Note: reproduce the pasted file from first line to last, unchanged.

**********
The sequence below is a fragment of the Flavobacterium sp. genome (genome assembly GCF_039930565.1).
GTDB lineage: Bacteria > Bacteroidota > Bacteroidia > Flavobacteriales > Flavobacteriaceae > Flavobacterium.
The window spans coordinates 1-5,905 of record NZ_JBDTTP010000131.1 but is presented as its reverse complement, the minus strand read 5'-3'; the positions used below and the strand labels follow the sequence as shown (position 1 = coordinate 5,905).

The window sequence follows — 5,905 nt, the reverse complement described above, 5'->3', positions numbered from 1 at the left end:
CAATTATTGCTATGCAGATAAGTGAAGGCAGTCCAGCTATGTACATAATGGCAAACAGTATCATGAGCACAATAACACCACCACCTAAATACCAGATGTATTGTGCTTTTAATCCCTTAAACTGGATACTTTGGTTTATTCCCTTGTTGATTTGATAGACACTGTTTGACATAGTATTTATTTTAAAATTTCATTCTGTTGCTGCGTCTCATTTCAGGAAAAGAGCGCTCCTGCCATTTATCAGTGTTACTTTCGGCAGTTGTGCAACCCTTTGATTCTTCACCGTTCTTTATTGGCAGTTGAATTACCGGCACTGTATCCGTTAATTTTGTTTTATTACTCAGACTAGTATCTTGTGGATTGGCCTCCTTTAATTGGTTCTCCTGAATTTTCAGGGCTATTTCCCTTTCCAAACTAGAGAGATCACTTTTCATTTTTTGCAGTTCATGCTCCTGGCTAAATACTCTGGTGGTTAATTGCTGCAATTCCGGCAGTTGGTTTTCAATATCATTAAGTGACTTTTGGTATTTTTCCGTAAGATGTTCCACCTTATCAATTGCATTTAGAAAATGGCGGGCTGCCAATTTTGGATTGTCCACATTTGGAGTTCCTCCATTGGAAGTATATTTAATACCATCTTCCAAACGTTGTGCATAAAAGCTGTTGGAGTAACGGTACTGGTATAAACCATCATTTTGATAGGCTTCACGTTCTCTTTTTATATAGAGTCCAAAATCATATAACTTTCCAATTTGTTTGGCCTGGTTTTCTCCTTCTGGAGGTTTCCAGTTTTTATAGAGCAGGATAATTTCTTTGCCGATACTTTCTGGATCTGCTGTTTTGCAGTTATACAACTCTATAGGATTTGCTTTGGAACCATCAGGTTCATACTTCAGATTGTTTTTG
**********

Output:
The sequence below is a fragment of the Flavobacterium sp. genome (genome assembly GCF_039930565.1).
GTDB lineage: Bacteria > Bacteroidota > Bacteroidia > Flavobacteriales > Flavobacteriaceae > Flavobacterium.
The window spans coordinates 1-5,905 of record NZ_JBDTTP010000131.1 but is presented as its reverse complement, the minus strand read 5'-3'; the positions used below and the strand labels follow the sequence as shown (position 1 = coordinate 5,905).

The window sequence follows — 5,905 nt, the reverse complement described above, 5'->3', positions numbered from 1 at the left end:
CAATTATTGCTATGCAGATAAGTGAAGGCAGTCCAGCTATGTACATAATGGCAAACAGTATCATGAGCACAATAACACCACCACCTAAATACCAGATGTATTGTGCTTTTAATCCCTTAAACTGGATACTTTGGTTTATTCCCTTGTTGATTTGATAGACACTGTTTGACATAGTATTTATTTTAAAATTTCATTCTGTTGCTGCGTCTCATTTCAGGAAAAGAGCGCTCCTGCCATTTATCAGTGTTACTTTCGGCAGTTGTGCAACCCTTTGATTCTTCACCGTTCTTTATTGGCAGTTGAATTACCGGCACTGTATCCGTTAATTTTGTTTTATTACTCAGACTAGTATCTTGTGGATTGGCCTCCTTTAATTGGTTCTCCTGAATTTTCAGGGCTATTTCCCTTTCCAAACTAGAGAGATCACTTTTCATTTTTTGCAGTTCATGCTCCTGGCTAAATACTCTGGTGGTTAATTGCTGCAATTCCGGCAGTTGGTTTTCAATATCATTAAGTGACTTTTGGTATTTTTCCGTAAGATGTTCCACCTTATCAATTGCATTTAGAAAATGGCGGGCTGCCAATTTTGGATTGTCCACATTTGGAGTTCCTCCATTGGAAGTATATTTAATACCATCTTCCAAACGTTGTGCATAAAAGCTGTTGGAGTAACGGTACTGGTATAAACCATCATTTTGATAGGCTTCACGTTCTCTTTTTATATAGAGTCCAAAATCATATAACTTTCCAATTTGTTTGGCCTGGTTTTCTCCTTCTGGAGGTTTCCAGTTTTTATAGAGCAGGATAATTTCTTTGCCGATACTTTCTGGATCTGCTGTTTTGCAGTTATACAACTCTATAGGATTTGCTTTGGAACCATCAGGTTCATACTTCAGATTGTTTTTG